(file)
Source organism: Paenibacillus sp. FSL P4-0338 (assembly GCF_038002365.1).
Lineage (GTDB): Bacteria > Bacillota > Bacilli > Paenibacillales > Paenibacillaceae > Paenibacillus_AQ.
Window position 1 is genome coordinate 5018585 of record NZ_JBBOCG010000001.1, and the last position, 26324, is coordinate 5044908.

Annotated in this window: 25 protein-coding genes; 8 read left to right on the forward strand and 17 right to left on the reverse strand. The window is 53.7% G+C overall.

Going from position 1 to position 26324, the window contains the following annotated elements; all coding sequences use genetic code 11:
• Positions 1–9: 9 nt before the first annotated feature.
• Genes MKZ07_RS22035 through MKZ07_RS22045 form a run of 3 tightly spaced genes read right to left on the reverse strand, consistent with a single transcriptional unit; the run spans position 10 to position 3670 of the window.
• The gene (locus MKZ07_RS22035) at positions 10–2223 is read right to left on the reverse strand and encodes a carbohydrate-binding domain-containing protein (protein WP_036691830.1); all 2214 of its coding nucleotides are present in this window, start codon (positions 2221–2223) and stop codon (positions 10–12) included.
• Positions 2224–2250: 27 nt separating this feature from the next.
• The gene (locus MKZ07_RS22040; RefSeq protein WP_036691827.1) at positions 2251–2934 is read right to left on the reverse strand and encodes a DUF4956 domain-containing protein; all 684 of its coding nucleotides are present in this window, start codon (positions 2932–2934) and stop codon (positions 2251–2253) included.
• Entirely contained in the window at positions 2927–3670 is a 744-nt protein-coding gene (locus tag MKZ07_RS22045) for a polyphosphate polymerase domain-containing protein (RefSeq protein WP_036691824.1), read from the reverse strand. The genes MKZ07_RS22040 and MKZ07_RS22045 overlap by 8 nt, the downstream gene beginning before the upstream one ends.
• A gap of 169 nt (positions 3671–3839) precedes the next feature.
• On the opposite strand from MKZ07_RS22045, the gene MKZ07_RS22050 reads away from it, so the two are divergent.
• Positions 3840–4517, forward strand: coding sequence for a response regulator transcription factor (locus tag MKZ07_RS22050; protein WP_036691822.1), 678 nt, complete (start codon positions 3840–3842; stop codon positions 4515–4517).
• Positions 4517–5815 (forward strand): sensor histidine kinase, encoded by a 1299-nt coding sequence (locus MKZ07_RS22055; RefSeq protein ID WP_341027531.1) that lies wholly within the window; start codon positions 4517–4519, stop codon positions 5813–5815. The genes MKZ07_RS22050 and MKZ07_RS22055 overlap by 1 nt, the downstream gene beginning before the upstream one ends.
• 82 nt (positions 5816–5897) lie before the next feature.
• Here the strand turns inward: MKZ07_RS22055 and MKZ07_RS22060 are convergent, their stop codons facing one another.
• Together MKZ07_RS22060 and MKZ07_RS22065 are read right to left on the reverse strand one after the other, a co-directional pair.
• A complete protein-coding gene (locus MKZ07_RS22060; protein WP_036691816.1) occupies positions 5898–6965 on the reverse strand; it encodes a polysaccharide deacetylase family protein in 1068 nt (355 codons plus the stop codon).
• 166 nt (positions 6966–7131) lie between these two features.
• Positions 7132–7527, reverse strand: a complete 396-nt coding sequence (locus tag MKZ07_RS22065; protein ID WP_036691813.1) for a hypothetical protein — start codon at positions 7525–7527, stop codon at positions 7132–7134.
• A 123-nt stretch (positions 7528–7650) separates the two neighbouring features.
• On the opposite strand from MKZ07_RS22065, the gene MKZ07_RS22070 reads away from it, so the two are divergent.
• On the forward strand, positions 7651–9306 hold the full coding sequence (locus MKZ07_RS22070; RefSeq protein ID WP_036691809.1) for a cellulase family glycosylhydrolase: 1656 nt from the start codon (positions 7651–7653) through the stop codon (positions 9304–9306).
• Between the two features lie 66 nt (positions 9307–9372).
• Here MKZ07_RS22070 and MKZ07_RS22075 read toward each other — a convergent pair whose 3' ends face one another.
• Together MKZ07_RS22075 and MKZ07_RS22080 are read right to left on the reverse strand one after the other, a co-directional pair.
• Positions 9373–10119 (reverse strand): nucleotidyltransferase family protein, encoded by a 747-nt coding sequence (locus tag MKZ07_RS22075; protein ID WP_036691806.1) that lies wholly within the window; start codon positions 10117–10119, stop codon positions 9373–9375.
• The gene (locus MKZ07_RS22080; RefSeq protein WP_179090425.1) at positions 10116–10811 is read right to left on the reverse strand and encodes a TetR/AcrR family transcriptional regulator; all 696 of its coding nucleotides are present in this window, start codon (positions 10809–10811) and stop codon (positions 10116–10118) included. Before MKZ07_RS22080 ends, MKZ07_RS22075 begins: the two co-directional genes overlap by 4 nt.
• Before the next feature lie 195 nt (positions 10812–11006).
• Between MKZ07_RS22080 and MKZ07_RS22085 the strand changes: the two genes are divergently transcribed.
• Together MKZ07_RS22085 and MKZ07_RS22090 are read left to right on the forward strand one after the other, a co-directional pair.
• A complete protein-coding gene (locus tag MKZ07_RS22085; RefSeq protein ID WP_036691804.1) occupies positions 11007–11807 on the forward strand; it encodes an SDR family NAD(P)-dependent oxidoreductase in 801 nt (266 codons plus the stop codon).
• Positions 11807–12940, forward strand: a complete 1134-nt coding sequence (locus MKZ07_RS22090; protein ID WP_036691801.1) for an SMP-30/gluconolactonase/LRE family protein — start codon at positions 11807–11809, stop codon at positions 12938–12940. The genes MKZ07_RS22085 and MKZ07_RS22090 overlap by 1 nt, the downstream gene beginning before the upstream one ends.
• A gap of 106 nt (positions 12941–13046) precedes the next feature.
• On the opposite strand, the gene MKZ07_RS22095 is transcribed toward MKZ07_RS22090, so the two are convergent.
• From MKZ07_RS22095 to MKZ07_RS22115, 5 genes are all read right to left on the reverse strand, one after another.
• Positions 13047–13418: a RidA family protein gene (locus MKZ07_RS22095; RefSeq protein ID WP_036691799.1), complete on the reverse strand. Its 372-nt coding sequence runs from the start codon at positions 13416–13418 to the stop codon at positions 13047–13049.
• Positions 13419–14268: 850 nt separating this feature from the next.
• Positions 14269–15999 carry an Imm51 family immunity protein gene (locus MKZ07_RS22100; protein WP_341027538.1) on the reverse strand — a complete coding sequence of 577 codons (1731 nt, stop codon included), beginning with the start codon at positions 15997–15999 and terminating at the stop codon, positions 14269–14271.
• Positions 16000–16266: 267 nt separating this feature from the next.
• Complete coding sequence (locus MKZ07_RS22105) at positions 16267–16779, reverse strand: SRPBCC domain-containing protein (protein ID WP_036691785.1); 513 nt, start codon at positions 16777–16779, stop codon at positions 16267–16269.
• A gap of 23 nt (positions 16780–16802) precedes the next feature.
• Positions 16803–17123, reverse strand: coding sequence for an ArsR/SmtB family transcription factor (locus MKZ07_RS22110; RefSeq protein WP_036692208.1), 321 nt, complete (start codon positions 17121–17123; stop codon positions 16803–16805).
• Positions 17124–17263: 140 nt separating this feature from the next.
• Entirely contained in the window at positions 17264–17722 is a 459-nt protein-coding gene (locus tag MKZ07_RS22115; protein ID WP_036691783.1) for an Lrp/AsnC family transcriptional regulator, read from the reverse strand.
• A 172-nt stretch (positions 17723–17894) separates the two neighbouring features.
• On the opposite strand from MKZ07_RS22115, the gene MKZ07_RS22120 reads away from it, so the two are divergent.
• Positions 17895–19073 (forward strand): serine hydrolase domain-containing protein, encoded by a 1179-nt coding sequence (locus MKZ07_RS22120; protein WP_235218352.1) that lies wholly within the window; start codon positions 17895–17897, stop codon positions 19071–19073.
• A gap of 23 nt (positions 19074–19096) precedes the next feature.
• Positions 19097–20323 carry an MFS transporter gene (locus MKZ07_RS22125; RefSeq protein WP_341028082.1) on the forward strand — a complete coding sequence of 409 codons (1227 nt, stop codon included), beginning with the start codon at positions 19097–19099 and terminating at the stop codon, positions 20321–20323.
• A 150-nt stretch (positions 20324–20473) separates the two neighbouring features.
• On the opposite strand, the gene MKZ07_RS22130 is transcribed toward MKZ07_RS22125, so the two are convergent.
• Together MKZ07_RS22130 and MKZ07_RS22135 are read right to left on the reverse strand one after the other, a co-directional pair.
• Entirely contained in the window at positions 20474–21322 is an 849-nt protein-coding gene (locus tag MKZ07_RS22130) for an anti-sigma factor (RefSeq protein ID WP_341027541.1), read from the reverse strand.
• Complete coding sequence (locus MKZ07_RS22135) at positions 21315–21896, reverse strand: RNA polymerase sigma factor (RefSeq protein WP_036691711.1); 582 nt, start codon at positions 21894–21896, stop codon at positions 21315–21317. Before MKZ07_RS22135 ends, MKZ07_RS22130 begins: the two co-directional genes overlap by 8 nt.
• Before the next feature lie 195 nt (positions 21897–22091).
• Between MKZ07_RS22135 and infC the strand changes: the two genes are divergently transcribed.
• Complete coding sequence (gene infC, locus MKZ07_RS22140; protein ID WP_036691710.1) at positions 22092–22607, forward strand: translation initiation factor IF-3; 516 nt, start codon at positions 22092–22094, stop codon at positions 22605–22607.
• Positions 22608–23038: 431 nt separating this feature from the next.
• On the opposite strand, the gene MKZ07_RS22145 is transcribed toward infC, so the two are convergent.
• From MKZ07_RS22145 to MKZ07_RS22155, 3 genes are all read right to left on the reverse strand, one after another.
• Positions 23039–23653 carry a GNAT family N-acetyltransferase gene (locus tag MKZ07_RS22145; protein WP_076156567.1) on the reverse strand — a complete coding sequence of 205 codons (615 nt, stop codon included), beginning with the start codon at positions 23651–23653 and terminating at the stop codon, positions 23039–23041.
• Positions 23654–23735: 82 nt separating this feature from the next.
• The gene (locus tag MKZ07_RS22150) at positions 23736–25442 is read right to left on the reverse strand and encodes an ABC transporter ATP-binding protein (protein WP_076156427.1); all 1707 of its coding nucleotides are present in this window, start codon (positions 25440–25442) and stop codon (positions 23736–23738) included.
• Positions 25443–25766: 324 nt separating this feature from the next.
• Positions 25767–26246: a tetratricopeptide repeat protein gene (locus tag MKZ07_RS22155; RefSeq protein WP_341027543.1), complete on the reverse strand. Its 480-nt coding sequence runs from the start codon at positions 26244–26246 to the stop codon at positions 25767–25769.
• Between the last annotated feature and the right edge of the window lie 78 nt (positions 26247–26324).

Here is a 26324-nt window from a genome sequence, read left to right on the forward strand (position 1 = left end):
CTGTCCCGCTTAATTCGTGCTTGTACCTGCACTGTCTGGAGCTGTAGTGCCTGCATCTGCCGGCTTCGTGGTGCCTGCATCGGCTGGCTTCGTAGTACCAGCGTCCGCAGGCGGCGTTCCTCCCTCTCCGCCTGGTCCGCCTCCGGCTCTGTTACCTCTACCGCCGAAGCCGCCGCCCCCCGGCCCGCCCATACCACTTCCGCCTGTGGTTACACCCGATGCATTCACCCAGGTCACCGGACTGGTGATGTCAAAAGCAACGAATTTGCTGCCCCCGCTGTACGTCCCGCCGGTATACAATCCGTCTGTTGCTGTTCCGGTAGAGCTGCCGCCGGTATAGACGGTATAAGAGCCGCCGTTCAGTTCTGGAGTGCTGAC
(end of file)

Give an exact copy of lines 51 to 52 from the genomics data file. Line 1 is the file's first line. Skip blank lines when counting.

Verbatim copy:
• Positions 19097–20323 carry an MFS transporter gene (locus MKZ07_RS22125; RefSeq protein WP_341028082.1) on the forward strand — a complete coding sequence of 409 codons (1227 nt, stop codon included), beginning with the start codon at positions 19097–19099 and terminating at the stop codon, positions 20321–20323.
• A 150-nt stretch (positions 20324–20473) separates the two neighbouring features.